IL-13 is essential to the late-phase response in allergic rhinitis

Satoko Miyahara, Nobuaki Miyahara, Shigeki Matsubara, Katsuyuki Takeda, Toshiyuki Koya, Erwin W. Gelfand

Research output: Contribution to journalArticle

45 Citations (Scopus)

Abstract

Background: The pathophysiology of the early- and late-phase nasal response to allergen challenge is not completely defined. Recent technical advances enable direct monitoring of these responses in mice. Objective: IL-13 is detected in the nasal membranes of both human beings and mice with allergic rhinitis, but its role in disease pathogenesis is unclear. We measured early and late nasal allergic responses after treatment with soluble IL-13Rα2-IgG fusion protein (sIL-13Rα2-Fc), and in IL-13-deficient mice (IL-13 -/-). Methods: IL-13 -/- mice (BALB/c background) and wild-type mice were sensitized to ovalbumin by intraperitoneal injection and then challenged intranasally with ovalbumin without sedation. The sIL-13Rα2-Fc or control human IgG was administered by intraperitoneal (i.p.) injection 24 hours and 1 hour before each ovalbumin challenge. Early nasal responses after the 4th ovalbumin challenge and late nasal responses 24 hours after the 6th ovalbumin challenge were assessed. Results: Sensitized/challenged wild-type mice treated with sIL-13Rα2-Fc or IL-13 -/- mice demonstrated significantly reduced late nasal responses in face of persistent nasal tissue eosinophilia; the early nasal response was little affected by targeting IL-13. Goblet cell hyperplasia was not detected in nasal membranes. Conclusion: The data indicate that IL-13 is a major contributor to the development of a late nasal response with little influence on the early response, and without affecting nasal eosinophilic inflammation. Inhibition of IL-13 may have an important therapeutic application in preventing the persistent nasal blockage in allergic rhinitis. Clinical implications: Current therapies for allergic rhinitis may not take into account the important differences in the pathophysiology of the early and late responses and the important role of IL-13 in sustaining chronic nasal congestion and obstruction.

Original languageEnglish
Pages (from-to)1110-1116
Number of pages7
JournalJournal of Allergy and Clinical Immunology
Volume118
Issue number5
DOIs
Publication statusPublished - Nov 2006
Externally publishedYes

Fingerprint

Interleukin-13
Rhinitis
Nose
Ovalbumin
Nasal Obstruction
Intraperitoneal Injections
Immunoglobulin G
Goblet Cells
Membranes
Eosinophilia
Allergens
Hyperplasia
Therapeutics
Inflammation

Keywords

  • Allergic rhinitis
  • early phase
  • IL-13
  • late phase
  • nasal resistance

ASJC Scopus subject areas

  • Immunology and Allergy
  • Immunology

Cite this

IL-13 is essential to the late-phase response in allergic rhinitis. / Miyahara, Satoko; Miyahara, Nobuaki; Matsubara, Shigeki; Takeda, Katsuyuki; Koya, Toshiyuki; Gelfand, Erwin W.

In: Journal of Allergy and Clinical Immunology, Vol. 118, No. 5, 11.2006, p. 1110-1116.

Research output: Contribution to journalArticle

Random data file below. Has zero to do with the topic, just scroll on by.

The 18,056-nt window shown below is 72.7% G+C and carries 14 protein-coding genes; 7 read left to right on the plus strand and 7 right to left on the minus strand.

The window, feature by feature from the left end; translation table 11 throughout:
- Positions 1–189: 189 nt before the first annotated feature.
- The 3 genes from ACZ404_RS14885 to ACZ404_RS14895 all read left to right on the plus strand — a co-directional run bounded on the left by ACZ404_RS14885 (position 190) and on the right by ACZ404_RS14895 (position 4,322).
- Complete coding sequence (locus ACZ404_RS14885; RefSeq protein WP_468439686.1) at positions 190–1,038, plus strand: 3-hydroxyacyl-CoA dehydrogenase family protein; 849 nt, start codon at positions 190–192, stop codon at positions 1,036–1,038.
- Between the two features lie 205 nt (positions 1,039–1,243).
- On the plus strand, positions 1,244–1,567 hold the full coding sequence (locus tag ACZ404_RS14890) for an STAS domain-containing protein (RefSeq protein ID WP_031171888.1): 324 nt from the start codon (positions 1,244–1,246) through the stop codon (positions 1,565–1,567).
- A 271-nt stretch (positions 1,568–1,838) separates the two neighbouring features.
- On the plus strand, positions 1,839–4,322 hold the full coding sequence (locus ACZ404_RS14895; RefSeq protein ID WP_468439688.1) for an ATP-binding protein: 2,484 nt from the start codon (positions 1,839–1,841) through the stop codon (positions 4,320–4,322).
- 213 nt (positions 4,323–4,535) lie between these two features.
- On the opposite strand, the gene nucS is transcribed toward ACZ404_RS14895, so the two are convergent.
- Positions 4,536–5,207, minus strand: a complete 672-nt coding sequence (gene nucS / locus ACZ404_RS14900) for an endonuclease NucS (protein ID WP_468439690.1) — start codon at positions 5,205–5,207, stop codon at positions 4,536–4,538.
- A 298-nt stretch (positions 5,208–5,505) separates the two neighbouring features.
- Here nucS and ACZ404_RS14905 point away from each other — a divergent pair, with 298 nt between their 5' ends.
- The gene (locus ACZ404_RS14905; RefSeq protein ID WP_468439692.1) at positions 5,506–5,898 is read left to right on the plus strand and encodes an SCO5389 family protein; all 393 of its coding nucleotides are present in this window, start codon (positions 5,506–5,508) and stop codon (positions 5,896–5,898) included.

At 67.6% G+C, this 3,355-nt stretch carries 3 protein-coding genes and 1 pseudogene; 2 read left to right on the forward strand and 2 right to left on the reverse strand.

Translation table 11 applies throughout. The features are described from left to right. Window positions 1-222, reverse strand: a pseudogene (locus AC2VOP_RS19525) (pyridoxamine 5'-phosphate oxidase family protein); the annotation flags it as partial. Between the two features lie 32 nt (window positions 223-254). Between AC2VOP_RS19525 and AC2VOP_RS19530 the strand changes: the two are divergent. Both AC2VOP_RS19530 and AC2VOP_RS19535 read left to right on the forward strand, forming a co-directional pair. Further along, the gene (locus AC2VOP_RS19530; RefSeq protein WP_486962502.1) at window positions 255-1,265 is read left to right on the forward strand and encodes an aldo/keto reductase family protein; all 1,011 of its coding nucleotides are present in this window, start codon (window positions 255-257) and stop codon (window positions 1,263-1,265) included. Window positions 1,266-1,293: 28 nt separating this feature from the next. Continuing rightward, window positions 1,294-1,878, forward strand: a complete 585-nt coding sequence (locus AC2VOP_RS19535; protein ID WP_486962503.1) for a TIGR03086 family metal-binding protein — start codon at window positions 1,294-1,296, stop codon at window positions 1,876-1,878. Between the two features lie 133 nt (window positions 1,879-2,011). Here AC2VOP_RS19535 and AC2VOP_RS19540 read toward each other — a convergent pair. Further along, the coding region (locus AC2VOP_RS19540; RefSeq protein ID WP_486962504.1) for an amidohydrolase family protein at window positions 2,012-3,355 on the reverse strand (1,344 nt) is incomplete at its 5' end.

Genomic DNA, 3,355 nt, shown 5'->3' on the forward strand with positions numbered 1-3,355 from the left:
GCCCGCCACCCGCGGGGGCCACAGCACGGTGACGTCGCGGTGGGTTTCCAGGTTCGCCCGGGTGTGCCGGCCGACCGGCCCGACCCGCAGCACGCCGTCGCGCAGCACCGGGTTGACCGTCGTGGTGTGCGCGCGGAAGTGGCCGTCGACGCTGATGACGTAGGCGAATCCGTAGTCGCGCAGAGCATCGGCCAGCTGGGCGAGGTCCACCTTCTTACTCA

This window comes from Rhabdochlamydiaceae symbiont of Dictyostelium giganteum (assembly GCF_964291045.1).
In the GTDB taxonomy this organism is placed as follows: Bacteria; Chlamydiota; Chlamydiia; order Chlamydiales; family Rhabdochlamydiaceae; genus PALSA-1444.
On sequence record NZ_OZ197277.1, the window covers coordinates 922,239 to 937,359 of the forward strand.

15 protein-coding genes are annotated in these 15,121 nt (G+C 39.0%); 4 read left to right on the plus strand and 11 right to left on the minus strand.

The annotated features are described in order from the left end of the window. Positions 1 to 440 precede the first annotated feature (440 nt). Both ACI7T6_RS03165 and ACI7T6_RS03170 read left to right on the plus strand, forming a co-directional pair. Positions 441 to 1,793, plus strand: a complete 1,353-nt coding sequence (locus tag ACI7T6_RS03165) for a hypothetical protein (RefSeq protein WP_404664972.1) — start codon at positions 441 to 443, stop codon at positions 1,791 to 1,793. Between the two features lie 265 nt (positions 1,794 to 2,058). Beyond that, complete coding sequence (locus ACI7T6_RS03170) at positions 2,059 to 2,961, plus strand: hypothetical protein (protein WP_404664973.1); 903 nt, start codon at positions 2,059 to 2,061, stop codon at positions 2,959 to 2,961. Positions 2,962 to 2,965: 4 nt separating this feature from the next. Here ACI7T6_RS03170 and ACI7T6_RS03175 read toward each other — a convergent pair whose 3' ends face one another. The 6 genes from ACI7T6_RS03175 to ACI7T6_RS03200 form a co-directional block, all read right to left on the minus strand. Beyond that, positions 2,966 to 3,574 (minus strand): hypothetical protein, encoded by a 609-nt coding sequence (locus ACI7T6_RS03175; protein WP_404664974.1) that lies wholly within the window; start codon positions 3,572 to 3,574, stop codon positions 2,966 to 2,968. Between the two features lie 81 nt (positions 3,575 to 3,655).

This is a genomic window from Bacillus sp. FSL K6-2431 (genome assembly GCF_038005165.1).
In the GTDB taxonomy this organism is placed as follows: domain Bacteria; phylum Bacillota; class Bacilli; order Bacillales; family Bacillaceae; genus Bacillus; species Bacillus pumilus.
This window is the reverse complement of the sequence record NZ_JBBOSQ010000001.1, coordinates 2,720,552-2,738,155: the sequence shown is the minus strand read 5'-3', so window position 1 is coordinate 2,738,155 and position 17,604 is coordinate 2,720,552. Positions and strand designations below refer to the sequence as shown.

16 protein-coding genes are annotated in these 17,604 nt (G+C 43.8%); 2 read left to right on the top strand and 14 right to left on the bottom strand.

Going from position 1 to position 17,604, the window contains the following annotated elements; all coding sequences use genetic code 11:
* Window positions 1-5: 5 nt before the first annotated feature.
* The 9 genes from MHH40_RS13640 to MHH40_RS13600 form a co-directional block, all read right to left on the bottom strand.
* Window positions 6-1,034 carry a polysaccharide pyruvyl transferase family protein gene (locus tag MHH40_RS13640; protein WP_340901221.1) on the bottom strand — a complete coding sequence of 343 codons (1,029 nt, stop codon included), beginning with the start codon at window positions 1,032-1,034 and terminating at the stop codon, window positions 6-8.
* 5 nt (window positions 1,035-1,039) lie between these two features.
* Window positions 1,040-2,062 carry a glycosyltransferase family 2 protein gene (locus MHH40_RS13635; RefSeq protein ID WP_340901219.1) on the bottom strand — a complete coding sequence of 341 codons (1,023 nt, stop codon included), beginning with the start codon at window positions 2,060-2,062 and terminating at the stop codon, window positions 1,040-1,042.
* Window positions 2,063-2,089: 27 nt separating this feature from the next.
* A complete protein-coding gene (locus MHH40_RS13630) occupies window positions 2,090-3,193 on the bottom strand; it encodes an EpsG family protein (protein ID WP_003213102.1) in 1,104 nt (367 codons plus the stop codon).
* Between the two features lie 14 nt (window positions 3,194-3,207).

Miyahara, Satoko ; Miyahara, Nobuaki ; Matsubara, Shigeki ; Takeda, Katsuyuki ; Koya, Toshiyuki ; Gelfand, Erwin W. / IL-13 is essential to the late-phase response in allergic rhinitis. In: Journal of Allergy and Clinical Immunology. 2006 ; Vol. 118, No. 5. pp. 1110-1116.
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AU - Koya, Toshiyuki

AU - Gelfand, Erwin W.

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AB - Background: The pathophysiology of the early- and late-phase nasal response to allergen challenge is not completely defined. Recent technical advances enable direct monitoring of these responses in mice. Objective: IL-13 is detected in the nasal membranes of both human beings and mice with allergic rhinitis, but its role in disease pathogenesis is unclear. We measured early and late nasal allergic responses after treatment with soluble IL-13Rα2-IgG fusion protein (sIL-13Rα2-Fc), and in IL-13-deficient mice (IL-13 -/-). Methods: IL-13 -/- mice (BALB/c background) and wild-type mice were sensitized to ovalbumin by intraperitoneal injection and then challenged intranasally with ovalbumin without sedation. The sIL-13Rα2-Fc or control human IgG was administered by intraperitoneal (i.p.) injection 24 hours and 1 hour before each ovalbumin challenge. Early nasal responses after the 4th ovalbumin challenge and late nasal responses 24 hours after the 6th ovalbumin challenge were assessed. Results: Sensitized/challenged wild-type mice treated with sIL-13Rα2-Fc or IL-13 -/- mice demonstrated significantly reduced late nasal responses in face of persistent nasal tissue eosinophilia; the early nasal response was little affected by targeting IL-13. Goblet cell hyperplasia was not detected in nasal membranes. Conclusion: The data indicate that IL-13 is a major contributor to the development of a late nasal response with little influence on the early response, and without affecting nasal eosinophilic inflammation. Inhibition of IL-13 may have an important therapeutic application in preventing the persistent nasal blockage in allergic rhinitis. Clinical implications: Current therapies for allergic rhinitis may not take into account the important differences in the pathophysiology of the early and late responses and the important role of IL-13 in sustaining chronic nasal congestion and obstruction.

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